Defense Date


Graduation Date

Spring 5-10-2019


One-year Embargo

Submission Type


Degree Name



Communication and Rhetorical Studies


McAnulty College and Graduate School of Liberal Arts

Committee Chair

Ronal Arntett

Committee Member

Janie Harden Fritz

Committee Member

Calvin Troup


Prejudice, Communication Ethics, Rhetoric, Dialogic Ethics, Dialogue


This work seeks to elaborate upon the contributions of dialogic communication ethics to a rhetorical understanding of prejudice. The aim is to address the problematic nature of ethical rhetoric apropos of dialogic communication, arguing that there are contending views in the community of memory, and that prejudice is an integral aspect of dialogic communication ethics. Drawing upon Arnett’s concept of dialogic ethics, I argue that there is need for a “dialogic turn” towards the notion of prejudice in the postmodern era. I begin by looking at Chesebro (1969), Arnett (1987), Johannesen (2001), and Arnett, Arneson and Bell (2006) to advance the concept of rhetorical prejudice which I define in terms of the hermeneutical principle of Gadamer, a path to what Arnett describes as “fundamental prejudice” that renders efficacious “the interpretive act of dialogue.” To demonstrate the significance of this concept, I provide a historical analysis of the concept of prejudice from the classical period, early Christianity, the Middle Ages, the Renaissance, the Enlightenment, and Modernity to Postmodernity. Through the history of the notion of prejudice, the rhetoric of prejudice is explored from the perspective of dialogic ethics. Although my concern is the rhetorical implication of the concept of prejudice, my emphasis upon ethics is intended to reveal dialogue as an existential-phenomenological aspect of communication ethics necessary to the rhetorical nature of prejudice in post modernity.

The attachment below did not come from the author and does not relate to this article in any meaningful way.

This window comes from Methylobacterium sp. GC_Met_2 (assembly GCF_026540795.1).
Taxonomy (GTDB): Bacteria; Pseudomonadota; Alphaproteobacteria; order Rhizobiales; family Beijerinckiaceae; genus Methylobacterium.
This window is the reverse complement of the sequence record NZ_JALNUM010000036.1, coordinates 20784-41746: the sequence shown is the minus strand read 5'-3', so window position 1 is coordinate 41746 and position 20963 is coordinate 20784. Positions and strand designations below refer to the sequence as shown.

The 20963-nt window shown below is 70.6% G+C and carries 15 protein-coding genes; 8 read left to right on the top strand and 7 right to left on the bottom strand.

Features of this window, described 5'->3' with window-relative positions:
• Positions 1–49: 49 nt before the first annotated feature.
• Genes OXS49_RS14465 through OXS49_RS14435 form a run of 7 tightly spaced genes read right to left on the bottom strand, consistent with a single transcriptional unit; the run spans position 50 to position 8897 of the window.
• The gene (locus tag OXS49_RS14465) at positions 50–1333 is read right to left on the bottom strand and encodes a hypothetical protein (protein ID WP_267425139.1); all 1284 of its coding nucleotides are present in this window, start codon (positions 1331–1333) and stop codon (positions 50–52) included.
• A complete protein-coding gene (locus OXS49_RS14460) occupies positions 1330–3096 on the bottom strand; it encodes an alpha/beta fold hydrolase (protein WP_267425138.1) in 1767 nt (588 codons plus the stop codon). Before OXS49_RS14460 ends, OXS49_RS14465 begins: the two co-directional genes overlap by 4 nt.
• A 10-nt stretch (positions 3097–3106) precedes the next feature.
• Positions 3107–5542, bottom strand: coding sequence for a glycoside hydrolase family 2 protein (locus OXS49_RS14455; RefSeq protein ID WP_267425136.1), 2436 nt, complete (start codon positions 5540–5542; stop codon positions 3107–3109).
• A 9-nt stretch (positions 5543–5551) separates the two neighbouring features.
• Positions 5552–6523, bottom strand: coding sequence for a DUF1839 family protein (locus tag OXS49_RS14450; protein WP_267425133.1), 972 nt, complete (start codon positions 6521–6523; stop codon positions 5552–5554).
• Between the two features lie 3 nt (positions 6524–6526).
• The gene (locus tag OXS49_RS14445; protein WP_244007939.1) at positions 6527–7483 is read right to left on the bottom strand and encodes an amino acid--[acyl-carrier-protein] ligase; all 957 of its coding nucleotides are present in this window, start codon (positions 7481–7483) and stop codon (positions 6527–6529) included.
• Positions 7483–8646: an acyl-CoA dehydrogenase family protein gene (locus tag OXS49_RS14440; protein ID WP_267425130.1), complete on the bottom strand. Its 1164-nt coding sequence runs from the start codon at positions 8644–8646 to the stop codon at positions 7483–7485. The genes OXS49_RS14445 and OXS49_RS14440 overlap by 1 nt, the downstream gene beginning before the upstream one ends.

The hope is that this study will help frame a dialogic communication ethics within a history of the problematic term, prejudice, with the objective of displaying the pragmatic reality that dialogic communication ethic begins not in objectivity nor in the commonality itself, but rather in the very ground of prejudice that shapes the conversation and its conventional patterns. This essay unmasks the past assumption that prejudice can and should be always eradicated. Such thinking falls prey to the modernist set of assumptions hostile to the existential reality, to use Buber’s expression, “that we walk in the modern-day light.”